China's Ministry of Industry and Information Technology wants to loosen ownership restrictions on foreign automakers' joint ventures despite strong opposition from state-owned automakers.
Under existing policy, foreign automakers must form partnerships with local companies to produce vehicles in China. Foreign shareholders are barred from owning more than 50 percent of these joint ventures.
At a press conference this week in Beijing, ministry spokesman Xiao Chunquan said the organization will join other ministries to figure out how to implement the reforms.
Xiao did not indicate when the ministry might loosen its restrictions.
The China Association of Automobile Manufacturers, whose key members are state-owned auto companies, voiced strong opposition last week to any relaxation of the limits.
"Relaxing the current foreign ownership restrictions will wipe out Chinese brands," the association said in a statement. "Foreign companies can totally use the competitive advantage of their global supply chains to support a price strategy to kill Chinese brands in the cradle."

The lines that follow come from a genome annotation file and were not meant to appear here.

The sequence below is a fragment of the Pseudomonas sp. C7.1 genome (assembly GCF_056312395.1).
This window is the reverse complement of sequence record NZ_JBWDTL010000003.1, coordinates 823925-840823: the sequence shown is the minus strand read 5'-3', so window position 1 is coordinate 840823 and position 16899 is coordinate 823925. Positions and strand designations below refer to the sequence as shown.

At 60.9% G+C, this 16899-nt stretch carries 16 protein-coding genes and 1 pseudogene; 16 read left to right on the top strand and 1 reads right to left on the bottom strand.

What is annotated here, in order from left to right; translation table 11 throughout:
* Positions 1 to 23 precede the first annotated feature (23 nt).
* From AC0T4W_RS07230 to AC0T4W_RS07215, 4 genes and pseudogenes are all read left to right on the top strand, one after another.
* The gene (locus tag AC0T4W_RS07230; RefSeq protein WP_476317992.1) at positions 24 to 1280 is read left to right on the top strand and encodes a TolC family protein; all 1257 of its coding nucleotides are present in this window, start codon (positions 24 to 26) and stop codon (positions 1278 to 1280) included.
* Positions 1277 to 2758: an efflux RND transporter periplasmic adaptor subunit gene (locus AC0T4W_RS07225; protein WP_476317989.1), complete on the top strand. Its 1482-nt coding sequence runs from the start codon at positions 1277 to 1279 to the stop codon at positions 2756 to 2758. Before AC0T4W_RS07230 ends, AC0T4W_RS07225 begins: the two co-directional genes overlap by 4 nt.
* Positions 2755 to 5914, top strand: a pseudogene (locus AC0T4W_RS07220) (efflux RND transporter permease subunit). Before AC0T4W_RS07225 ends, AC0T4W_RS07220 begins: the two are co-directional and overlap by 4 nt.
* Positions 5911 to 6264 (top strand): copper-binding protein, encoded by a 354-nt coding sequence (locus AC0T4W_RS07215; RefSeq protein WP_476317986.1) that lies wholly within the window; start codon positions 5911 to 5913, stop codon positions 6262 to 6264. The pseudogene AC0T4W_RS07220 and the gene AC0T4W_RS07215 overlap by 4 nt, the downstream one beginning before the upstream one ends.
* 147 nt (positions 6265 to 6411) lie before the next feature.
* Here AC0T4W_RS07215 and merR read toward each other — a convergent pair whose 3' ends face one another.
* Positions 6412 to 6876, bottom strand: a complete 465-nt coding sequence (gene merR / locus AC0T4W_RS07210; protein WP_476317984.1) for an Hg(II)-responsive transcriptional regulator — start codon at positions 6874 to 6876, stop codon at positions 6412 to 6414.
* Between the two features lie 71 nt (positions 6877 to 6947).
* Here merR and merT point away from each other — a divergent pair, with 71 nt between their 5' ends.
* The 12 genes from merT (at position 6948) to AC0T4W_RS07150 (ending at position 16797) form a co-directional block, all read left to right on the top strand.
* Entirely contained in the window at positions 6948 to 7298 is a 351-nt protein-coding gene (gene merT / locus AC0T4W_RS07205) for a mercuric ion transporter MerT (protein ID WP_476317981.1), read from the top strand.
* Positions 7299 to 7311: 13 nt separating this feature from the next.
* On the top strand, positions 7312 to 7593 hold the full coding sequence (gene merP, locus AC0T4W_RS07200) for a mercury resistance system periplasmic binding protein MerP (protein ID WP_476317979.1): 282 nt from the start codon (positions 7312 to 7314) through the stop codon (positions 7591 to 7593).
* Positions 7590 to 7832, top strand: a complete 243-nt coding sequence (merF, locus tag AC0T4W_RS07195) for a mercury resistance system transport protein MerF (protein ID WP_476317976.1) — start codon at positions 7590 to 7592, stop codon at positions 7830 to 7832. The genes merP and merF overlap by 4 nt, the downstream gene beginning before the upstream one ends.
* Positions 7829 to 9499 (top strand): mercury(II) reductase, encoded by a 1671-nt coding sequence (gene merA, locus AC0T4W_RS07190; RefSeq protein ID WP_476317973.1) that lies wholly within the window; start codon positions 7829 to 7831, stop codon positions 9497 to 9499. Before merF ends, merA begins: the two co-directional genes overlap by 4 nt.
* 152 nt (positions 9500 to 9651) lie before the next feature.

The Ministry of Industry, which regulates the auto industry and other industrial sectors, is taking action in the wake of the communist party's decision to further open the economy.
The party issued its directive at a plenary meeting in November.
President Xi Jinping, who took office in 2012, has pledged to deregulate government control of the domestic economy and to further open industrial sectors to private and foreign investors.